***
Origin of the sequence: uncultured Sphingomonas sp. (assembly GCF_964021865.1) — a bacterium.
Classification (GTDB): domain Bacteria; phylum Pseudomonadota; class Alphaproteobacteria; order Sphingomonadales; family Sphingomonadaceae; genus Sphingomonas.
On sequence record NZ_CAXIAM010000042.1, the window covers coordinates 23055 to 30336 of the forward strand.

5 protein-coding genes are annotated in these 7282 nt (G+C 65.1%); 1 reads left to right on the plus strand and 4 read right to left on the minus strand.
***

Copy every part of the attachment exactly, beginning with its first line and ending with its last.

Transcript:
Origin of the sequence: uncultured Sphingomonas sp. (assembly GCF_964021865.1) — a bacterium.
Classification (GTDB): domain Bacteria; phylum Pseudomonadota; class Alphaproteobacteria; order Sphingomonadales; family Sphingomonadaceae; genus Sphingomonas.
On sequence record NZ_CAXIAM010000042.1, the window covers coordinates 23055 to 30336 of the forward strand.

5 protein-coding genes are annotated in these 7282 nt (G+C 65.1%); 1 reads left to right on the plus strand and 4 read right to left on the minus strand.